If you’re from Wisconsin you get use to weather changing on a dime and seasons just as quickly. Today, Summer arrived. We had hot days prior but the nights remained cool – the kind of nights where you sleep with the windows open and the pellet stove kicks on. However I believe those nights may be gone for a while and the nights will now become progressively warmer.

Temperatures approached ninety degrees and and the local weather report called for a considerable front to move through today. For me and my brother, it meant a shot at our first good Muskie of the season. See, when the barometric pressure is dropping and a front is building these elusive predators turn in to that guy at Golden Corral who just cannot stop. When conditions are right, a Muskie fisherman must commit.

Being that it is a Friday I had to work and was forced to race the front afterwards while getting the boat ready for the excursion . Of course, if you know me it never goes as easily as it should and I realized my life jackets were left at our cabin a few weekends ago. So, had to swing by Mom’s and pick up the old school orange vests that we all know and love before hitting the road.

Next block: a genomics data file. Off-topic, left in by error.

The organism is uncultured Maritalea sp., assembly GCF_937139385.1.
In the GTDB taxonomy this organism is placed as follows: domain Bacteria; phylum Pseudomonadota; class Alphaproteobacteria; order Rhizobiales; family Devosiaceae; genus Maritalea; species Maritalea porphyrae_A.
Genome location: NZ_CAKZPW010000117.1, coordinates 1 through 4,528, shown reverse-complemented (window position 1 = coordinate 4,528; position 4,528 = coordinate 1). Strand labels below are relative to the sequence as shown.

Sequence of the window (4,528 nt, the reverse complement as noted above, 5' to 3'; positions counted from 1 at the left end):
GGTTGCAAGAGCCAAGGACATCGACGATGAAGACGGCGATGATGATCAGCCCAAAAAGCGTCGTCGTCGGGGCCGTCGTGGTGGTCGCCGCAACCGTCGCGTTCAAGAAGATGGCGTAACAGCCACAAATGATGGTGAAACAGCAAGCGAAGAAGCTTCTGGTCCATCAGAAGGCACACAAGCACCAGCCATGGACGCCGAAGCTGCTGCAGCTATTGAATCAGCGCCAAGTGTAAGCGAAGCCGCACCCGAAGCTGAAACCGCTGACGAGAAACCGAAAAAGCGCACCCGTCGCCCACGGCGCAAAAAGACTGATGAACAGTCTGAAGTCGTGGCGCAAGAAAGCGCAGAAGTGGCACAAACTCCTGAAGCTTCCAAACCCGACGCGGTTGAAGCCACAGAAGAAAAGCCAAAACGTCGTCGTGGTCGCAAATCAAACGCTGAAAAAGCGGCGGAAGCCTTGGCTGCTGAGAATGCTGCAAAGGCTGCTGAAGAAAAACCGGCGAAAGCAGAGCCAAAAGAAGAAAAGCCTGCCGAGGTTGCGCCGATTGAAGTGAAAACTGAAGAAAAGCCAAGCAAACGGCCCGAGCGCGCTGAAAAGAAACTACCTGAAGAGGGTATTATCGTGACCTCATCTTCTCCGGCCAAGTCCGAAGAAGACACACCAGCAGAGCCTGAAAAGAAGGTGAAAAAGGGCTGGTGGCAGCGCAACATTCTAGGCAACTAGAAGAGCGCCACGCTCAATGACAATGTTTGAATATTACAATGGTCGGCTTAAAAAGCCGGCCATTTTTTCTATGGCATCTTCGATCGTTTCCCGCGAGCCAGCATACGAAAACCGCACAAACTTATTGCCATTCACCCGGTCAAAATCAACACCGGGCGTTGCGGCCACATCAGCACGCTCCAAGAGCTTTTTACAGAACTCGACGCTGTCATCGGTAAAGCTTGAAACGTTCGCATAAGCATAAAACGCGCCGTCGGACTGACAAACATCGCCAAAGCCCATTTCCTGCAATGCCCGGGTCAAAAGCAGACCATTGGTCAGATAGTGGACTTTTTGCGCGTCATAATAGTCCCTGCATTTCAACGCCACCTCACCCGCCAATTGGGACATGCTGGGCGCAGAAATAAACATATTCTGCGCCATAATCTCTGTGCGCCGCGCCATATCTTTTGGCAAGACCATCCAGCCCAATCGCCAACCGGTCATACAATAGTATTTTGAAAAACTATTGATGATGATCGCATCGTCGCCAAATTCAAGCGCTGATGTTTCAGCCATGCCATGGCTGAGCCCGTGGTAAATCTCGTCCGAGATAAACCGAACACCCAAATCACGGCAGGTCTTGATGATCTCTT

On the way to the lake my brother and I talked about fish and what it would mean to put a Ski in the boat that evening. Muskies are unique in that there is a sort of building of anticipation before hitting the lake to chase them. It must be what a guy that is a die-hard Whitetail hunter feels before entering the woods. At least I hope they feel what I do beforehand. It makes you feel very much alive while simultaneously making everything else in the world seem less important.

Our fourteen foot boat dubbed the “Pike Attacker” due to the graphics stuck on the side before we painted over them pulled behind us and even got a drink of gas on the way. All the while, I thought about the possibility of us not being able to actually fish due to conditions. Big Westerly winds do not provide ideal water for fourteen foot tin cans, but that does not mean you shouldn’t at least try. We got to the lake, and watched a much larger fiberglass boat struggle at the ramp while trying to load with waves crashing at the stern. We were outgunned. Shot down. No Muskies were being chased tonight by us. That That’s the trouble with Muskies and small boats. Just don’t try telling me that on my way to the cabin in a few weeks when I’m busy daydreaming about my fiance’s first Muskie, caught in our small boat.